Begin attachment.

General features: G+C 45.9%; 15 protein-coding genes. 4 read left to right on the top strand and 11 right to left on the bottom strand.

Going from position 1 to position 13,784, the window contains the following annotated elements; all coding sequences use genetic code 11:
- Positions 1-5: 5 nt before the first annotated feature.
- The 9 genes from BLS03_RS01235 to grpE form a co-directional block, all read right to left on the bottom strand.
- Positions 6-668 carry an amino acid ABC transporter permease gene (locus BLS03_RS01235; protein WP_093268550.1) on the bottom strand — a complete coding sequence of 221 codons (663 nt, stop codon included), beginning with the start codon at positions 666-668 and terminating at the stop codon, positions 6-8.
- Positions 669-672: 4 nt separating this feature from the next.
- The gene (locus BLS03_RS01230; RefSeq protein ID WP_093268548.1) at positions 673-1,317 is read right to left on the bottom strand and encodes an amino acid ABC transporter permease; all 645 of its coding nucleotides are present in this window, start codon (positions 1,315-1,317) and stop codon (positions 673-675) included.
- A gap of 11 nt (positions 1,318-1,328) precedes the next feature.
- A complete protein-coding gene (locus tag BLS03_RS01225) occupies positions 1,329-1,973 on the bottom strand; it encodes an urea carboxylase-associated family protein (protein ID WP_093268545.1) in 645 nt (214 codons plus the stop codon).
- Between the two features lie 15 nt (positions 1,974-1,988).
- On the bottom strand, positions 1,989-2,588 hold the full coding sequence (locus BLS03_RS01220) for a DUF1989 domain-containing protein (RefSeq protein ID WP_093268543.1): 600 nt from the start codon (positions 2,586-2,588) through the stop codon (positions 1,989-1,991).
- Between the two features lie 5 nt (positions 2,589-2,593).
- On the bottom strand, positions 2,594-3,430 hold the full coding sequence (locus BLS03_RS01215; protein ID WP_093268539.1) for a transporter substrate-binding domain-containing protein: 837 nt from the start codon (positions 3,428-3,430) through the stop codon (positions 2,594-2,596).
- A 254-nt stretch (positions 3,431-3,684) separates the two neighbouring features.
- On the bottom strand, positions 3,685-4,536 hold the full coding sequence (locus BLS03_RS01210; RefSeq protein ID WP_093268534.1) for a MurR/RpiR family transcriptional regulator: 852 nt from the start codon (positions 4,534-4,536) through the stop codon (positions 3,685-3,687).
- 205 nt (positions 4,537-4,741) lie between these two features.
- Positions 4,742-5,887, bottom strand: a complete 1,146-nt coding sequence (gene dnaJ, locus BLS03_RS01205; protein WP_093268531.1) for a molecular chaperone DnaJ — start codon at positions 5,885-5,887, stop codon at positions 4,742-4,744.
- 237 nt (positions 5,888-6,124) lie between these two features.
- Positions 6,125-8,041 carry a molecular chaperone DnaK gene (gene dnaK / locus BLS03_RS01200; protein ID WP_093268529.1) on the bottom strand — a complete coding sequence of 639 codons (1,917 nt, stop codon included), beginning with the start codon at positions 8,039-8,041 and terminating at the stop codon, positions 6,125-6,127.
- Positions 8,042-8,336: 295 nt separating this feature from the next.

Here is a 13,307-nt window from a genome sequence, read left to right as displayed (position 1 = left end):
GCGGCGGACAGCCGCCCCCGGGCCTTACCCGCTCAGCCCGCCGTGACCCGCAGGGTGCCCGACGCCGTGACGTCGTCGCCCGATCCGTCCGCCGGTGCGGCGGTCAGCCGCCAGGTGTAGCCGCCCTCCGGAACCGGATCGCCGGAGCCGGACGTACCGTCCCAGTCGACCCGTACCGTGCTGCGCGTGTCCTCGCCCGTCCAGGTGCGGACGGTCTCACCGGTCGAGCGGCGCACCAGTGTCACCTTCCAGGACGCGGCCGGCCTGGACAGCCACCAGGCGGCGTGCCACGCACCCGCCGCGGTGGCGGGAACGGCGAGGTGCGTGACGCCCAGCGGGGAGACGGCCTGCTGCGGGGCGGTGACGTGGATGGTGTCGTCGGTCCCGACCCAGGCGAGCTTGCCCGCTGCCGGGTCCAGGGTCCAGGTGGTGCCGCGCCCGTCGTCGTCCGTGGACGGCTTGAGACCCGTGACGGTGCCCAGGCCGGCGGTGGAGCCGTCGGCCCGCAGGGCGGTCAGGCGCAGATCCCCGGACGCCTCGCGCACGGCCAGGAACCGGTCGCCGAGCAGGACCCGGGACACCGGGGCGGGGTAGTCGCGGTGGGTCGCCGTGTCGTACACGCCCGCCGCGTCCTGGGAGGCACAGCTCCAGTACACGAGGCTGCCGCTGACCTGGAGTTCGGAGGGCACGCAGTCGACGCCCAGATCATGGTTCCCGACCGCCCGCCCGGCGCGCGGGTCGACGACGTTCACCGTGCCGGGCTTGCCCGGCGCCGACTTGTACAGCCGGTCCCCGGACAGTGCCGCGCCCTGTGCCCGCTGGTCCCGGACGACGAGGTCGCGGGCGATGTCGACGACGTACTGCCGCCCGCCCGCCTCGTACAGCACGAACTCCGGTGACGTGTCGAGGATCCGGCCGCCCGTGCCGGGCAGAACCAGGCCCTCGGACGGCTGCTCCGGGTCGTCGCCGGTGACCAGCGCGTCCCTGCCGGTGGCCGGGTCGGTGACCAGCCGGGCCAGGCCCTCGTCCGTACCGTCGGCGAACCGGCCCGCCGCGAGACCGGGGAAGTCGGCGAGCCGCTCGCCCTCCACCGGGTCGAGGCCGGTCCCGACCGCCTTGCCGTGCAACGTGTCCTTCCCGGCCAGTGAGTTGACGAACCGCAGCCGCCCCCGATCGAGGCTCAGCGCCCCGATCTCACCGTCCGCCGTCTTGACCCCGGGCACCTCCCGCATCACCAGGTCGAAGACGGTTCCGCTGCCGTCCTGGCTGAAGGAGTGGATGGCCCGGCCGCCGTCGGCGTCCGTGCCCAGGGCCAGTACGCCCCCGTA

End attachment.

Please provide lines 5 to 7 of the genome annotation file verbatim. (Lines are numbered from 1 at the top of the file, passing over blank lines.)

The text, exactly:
- Positions 6-668 carry an amino acid ABC transporter permease gene (locus BLS03_RS01235; protein WP_093268550.1) on the bottom strand — a complete coding sequence of 221 codons (663 nt, stop codon included), beginning with the start codon at positions 666-668 and terminating at the stop codon, positions 6-8.
- Positions 669-672: 4 nt separating this feature from the next.
- The gene (locus BLS03_RS01230; RefSeq protein ID WP_093268548.1) at positions 673-1,317 is read right to left on the bottom strand and encodes an amino acid ABC transporter permease; all 645 of its coding nucleotides are present in this window, start codon (positions 1,315-1,317) and stop codon (positions 673-675) included.